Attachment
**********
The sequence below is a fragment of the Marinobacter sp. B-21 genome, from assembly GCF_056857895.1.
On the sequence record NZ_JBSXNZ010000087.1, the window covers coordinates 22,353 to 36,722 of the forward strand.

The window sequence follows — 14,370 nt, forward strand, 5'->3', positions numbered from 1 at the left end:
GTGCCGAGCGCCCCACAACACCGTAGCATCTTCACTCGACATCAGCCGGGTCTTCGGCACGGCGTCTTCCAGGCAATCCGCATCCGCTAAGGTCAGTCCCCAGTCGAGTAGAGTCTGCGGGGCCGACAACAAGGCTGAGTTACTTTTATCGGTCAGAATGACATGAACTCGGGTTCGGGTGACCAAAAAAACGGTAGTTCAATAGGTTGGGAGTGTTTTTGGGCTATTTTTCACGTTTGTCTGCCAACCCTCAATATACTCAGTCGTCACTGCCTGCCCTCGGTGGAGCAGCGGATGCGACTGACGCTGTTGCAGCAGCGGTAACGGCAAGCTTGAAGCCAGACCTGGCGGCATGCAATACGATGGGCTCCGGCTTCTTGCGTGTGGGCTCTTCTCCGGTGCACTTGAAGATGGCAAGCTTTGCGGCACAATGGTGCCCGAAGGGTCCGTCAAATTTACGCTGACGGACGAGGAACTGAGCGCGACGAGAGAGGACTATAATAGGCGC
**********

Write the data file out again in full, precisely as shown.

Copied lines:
The sequence below is a fragment of the Marinobacter sp. B-21 genome, from assembly GCF_056857895.1.
On the sequence record NZ_JBSXNZ010000087.1, the window covers coordinates 22,353 to 36,722 of the forward strand.

The window sequence follows — 14,370 nt, forward strand, 5'->3', positions numbered from 1 at the left end:
GTGCCGAGCGCCCCACAACACCGTAGCATCTTCACTCGACATCAGCCGGGTCTTCGGCACGGCGTCTTCCAGGCAATCCGCATCCGCTAAGGTCAGTCCCCAGTCGAGTAGAGTCTGCGGGGCCGACAACAAGGCTGAGTTACTTTTATCGGTCAGAATGACATGAACTCGGGTTCGGGTGACCAAAAAAACGGTAGTTCAATAGGTTGGGAGTGTTTTTGGGCTATTTTTCACGTTTGTCTGCCAACCCTCAATATACTCAGTCGTCACTGCCTGCCCTCGGTGGAGCAGCGGATGCGACTGACGCTGTTGCAGCAGCGGTAACGGCAAGCTTGAAGCCAGACCTGGCGGCATGCAATACGATGGGCTCCGGCTTCTTGCGTGTGGGCTCTTCTCCGGTGCACTTGAAGATGGCAAGCTTTGCGGCACAATGGTGCCCGAAGGGTCCGTCAAATTTACGCTGACGGACGAGGAACTGAGCGCGACGAGAGAGGACTATAATAGGCGC